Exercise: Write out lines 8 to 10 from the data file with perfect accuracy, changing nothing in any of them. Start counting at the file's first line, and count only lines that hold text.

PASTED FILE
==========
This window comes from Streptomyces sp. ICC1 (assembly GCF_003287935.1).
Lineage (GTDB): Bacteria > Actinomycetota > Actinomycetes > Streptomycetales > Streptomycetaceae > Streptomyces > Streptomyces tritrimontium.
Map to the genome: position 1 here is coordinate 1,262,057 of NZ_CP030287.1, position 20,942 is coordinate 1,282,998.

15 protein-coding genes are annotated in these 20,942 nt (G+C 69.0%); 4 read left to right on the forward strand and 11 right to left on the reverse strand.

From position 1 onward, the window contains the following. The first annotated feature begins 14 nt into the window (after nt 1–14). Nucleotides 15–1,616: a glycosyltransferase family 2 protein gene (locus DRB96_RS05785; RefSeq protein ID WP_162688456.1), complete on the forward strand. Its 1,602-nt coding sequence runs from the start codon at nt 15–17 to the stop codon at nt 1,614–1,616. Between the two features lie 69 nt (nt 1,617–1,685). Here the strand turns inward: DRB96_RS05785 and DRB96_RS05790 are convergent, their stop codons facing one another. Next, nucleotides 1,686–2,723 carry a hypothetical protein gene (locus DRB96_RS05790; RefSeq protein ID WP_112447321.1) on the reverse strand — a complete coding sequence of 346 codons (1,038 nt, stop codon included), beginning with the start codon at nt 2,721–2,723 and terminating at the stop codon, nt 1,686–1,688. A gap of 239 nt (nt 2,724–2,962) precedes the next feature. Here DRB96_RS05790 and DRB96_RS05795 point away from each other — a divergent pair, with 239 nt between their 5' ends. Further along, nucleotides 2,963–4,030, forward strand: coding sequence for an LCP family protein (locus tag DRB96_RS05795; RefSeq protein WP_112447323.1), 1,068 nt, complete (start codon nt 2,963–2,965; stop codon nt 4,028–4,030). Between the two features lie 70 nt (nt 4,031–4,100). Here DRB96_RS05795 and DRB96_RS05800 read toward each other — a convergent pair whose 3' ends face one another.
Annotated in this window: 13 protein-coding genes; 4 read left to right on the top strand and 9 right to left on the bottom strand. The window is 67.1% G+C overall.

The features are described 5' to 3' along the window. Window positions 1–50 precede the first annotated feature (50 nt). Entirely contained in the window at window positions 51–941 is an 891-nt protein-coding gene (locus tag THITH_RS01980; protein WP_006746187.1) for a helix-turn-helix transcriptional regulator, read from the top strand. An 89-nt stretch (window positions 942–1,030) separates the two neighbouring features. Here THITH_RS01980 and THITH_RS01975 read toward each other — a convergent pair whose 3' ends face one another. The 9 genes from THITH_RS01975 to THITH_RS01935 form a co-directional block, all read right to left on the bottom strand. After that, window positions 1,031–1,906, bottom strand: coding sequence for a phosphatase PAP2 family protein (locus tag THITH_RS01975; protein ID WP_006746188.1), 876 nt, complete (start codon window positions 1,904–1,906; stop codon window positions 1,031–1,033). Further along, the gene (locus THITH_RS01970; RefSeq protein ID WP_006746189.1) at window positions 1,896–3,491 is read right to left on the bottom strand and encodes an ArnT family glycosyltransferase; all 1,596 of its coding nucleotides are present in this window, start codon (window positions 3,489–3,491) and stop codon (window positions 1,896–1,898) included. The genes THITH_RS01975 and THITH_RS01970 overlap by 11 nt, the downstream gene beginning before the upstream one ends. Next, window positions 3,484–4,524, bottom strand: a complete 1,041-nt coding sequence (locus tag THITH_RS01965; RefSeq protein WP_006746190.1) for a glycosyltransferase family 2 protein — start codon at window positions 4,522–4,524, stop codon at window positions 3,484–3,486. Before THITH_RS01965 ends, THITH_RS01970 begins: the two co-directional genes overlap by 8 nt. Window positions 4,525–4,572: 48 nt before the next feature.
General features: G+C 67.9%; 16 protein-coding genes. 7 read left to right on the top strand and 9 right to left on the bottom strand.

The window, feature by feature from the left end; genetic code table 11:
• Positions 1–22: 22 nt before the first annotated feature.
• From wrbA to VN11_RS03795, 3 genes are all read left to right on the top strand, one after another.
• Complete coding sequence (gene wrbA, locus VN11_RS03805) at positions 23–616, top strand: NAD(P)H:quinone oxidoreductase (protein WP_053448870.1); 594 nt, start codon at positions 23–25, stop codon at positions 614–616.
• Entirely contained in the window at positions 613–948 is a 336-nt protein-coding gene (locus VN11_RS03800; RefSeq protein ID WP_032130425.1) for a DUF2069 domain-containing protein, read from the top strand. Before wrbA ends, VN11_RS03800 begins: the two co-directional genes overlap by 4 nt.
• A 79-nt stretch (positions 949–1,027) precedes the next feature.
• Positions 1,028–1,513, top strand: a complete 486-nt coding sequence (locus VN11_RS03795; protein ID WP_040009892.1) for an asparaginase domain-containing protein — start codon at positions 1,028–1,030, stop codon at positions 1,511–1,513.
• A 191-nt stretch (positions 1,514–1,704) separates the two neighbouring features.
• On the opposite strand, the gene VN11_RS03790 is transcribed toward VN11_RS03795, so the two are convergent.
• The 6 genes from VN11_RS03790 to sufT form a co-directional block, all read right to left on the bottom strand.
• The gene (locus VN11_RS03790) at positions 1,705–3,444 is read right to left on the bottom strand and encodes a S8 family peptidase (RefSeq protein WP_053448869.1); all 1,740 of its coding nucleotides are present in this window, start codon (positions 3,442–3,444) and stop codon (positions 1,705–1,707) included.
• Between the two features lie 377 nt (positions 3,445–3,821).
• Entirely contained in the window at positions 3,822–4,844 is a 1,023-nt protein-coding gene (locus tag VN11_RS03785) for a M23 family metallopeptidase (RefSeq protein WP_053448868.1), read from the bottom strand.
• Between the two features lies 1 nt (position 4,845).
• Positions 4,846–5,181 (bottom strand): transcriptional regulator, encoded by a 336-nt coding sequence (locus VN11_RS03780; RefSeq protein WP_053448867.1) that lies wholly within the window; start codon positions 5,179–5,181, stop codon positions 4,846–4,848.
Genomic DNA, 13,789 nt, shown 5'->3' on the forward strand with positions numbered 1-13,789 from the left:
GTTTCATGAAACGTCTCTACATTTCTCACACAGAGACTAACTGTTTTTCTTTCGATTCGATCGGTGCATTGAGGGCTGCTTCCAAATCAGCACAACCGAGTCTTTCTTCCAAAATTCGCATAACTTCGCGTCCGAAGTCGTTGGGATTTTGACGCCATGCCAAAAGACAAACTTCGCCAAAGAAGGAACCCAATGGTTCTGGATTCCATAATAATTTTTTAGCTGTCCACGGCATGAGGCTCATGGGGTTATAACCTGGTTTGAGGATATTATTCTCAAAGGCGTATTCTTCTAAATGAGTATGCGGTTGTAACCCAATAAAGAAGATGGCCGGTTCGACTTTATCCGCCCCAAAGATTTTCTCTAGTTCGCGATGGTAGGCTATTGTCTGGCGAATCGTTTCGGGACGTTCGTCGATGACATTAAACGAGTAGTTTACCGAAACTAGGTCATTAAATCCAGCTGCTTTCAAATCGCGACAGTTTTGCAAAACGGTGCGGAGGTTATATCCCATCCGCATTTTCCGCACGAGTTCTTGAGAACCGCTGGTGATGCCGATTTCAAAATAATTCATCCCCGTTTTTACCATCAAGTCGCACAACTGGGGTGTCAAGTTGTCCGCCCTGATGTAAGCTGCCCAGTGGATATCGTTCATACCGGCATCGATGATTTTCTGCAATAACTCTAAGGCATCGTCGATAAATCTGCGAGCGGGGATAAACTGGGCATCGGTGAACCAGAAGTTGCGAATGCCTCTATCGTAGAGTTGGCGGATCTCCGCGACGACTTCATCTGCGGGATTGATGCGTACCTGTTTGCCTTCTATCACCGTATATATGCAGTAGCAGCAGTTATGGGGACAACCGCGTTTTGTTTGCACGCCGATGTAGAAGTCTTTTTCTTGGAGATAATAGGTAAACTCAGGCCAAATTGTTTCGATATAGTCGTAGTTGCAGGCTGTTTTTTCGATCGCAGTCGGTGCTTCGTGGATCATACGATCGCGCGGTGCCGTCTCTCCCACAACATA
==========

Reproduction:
General features: G+C 67.9%; 16 protein-coding genes. 7 read left to right on the top strand and 9 right to left on the bottom strand.

The window, feature by feature from the left end; genetic code table 11:
• Positions 1–22: 22 nt before the first annotated feature.